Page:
A Note on Veneration
Updated: Jun 22
It seems that legacies of colonialism and slavery are finally being paralleled and positioned with reference to the white supremacy and systemic inequity experienced today. Blatant perhaps, yet the two, previously imagined as disparate, entities of oppression are linked all along. A continuation of a systemic issue never truly addressed, revised or rewritten surmises ideologies firmly rooted in a antiquated outlook and time which contemporary society wants to have you believe is far behind us. Yet, the ephemera lining our streets in Britain begs to differ. Street names, statues, buildings and even towns – all looming concrete and bronze imprints of the colonial route the UK took.
The degradation of several monuments across the UK, erected to memorialise those implicit and explicit in the slave trade, imperialism and the wider colonial goal of Britain, arose much vitriol from those opposed to these sort of active resistance tactics. Dubbed as ‘erasing history’, the removal of the statue in Bristol of slave owner and trader Edward Colston sparked a fervent debate.
Solutions to this dilemma posed by governments have of a resounding similarity – the statues will be reserved and removed if deemed offensive and celebrating oppressive forces though they must be preserved and given to museums.
I would like to expand on a few issues I see here. First of all, the purpose of a statue has to be deciphered. A statue is not simply a passive marker of history, a statue is literally immortalising an individual. They hold a position of authority; an omnipotence with valuable lessons to us in contemporary society by learning from them. Though I must ask you – on which grounds does a major protagonist of the slave trade have an authority to teach people lessons in the city of Bristol.
There is the argument that history will be forgotten if it is not recorded. Though when manifested in the larger than life bronze replica of a slave master, I think his legacy specifically can be forgotten. The way to teach future generations about the injustices and violence caused by British colonialism is not be ushering them to statues of the proponents and profiteers. This is veneration. Decolonize the curriculum and stress British malfeasance when forming a syllabus.
Now onto the theme of museums. When deciding what objects enter museums collections, there are a few factors to consider. ‘Is the object of specific cultural value?’, ‘Is the object of great artistic prowess?’, ‘Does the object offer something educational, progressive and new to the pre-existing collection?’, ‘Does the object represent the museum’s directors, ethos and patrons?’. The statue in question was made by Irish sculptor John Cassidy, an artist who is not collected by any major institution in the entire UK or Ireland outside of 1 sculpture in the John Rylands library in his adopted home city of Manchester. This could indicate that the artists craft and expertise is not the reason for its proposed acquisition. Secondly, the object would offer nothing in terms of education about the issues enshrouding the man on the plinth. There are countless contemporary BIPOC artists interrogating and tackling the proliferation of slavery legacies in the UK who can offer far more progressive, relevant and simply more interesting takes on the matter and whose art deserves to be financially backed. Finally, if the call is for these statues to be housed in national collections like the British Museum or the National Gallery – would you be comfortable with your tax money supporting the preservation and pedestalling of these figures?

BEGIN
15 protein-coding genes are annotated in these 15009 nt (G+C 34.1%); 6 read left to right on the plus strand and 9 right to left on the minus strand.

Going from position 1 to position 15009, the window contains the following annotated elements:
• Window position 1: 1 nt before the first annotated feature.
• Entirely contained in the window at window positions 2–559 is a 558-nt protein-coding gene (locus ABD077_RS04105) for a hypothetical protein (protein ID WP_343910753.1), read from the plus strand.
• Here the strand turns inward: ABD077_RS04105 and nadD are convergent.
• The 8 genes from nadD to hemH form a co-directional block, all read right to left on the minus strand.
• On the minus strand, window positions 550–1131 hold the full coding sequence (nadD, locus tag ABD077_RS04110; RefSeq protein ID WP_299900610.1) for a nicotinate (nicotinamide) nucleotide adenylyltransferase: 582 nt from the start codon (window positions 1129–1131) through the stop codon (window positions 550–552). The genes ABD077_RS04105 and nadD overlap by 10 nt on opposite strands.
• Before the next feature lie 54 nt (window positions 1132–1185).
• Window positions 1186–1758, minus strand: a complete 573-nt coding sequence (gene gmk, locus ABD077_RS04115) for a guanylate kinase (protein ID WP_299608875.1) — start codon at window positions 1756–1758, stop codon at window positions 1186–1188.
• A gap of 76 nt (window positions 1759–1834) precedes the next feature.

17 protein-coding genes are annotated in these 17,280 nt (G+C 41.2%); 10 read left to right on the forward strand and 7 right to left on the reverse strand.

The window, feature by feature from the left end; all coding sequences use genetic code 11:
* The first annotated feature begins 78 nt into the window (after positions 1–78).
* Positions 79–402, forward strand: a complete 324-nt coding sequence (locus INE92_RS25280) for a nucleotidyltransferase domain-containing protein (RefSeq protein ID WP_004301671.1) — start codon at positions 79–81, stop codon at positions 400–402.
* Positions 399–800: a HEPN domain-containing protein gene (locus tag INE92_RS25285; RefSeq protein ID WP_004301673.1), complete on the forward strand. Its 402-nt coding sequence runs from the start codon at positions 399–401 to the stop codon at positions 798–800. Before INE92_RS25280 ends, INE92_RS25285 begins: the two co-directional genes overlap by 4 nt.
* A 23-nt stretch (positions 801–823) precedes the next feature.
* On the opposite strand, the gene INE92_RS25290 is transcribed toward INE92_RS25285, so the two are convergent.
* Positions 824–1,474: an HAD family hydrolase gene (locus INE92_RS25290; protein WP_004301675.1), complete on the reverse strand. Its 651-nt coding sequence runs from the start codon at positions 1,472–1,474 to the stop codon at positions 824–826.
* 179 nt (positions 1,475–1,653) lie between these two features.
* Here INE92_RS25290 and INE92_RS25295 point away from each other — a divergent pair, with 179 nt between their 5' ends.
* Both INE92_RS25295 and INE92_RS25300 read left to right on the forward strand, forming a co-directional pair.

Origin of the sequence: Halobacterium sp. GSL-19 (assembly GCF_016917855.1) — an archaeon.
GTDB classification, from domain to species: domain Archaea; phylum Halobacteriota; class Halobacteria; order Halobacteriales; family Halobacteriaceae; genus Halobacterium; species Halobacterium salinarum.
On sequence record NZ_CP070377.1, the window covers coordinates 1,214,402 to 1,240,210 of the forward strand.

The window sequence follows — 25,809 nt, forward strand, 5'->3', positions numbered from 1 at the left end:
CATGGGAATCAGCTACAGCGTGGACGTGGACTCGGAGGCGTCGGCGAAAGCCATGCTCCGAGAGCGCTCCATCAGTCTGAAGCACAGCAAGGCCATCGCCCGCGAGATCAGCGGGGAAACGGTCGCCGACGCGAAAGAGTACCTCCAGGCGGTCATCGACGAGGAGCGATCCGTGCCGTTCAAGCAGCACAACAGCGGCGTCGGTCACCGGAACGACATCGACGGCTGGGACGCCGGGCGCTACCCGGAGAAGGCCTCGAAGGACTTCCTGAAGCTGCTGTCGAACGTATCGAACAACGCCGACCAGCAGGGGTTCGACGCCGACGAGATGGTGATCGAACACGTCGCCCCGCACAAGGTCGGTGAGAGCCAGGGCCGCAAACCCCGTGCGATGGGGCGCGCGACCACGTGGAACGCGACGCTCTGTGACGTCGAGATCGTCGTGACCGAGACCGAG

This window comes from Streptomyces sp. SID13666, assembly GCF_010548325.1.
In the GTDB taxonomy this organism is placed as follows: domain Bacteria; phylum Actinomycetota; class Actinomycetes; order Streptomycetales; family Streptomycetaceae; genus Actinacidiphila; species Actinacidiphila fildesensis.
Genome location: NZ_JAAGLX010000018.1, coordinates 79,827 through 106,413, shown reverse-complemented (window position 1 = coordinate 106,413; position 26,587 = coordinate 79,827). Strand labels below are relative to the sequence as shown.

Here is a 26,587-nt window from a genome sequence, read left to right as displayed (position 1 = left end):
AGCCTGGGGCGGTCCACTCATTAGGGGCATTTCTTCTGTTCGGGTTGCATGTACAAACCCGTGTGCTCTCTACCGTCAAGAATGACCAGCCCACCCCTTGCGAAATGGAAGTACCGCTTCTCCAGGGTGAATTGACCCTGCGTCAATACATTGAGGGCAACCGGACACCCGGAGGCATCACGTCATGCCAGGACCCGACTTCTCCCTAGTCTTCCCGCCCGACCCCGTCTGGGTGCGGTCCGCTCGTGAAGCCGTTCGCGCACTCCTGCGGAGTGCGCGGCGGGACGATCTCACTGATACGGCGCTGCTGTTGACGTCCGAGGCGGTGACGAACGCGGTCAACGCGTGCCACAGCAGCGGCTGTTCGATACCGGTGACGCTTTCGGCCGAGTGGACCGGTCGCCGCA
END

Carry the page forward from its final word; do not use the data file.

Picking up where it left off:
Museums have to be differentiated from history textbooks. Museums are an inherently active proponent of whatever they display to the public and their patrons. The conservation of, what is simply reduced to colonial memorabilia, champions a specific history. It does not hold a mirror as an unbiased intermediary.
The issue with the canonical history that is taught at school are the authors. Teaching students one side of history and assuming it as universal, when really aligning with a nationalistic narrative prescribed by an overwhelmingly White government, is an incredibly dangerous practice.
The solution to this matter would not be to transfer these objects to a museum collection. There has to be a reimagining of idols and those immortalised. This is not an erasure of history, rather a progression of it. There is no justifiable need to have to be reminded of colonial tyranny every day on your way to work – it does not act as educational, instead it reaffirms who Britain deem worthy of immortalisation. Just as there is no need to encounter these objects when visiting museums. Preserving statues of colonial protagonists is teaching history from the language and optics of the oppressor which in itself is an oppressive praxis. These figures do not need further revering nor ubiquitous presence in collections or cities to the point they are instantly recalled.
The Bristol City Council plan to host the statue in one of their museums in the future while preserving its current status (one of defacement by BLM graffiti). I admit these examples need to be taken on a case by case basis. In this particular example, perhaps the preservation of a moment in activism history where the people came together to resist an oppressive reference point is valuable civic history to the point of preservation for future generations. However, this is certainly not the answer for all. Museums unquestionable should not be re-whitening their collections at this time by engulfing these artefacts exalting problematic figures. They need to be spaces of cultural progression and change.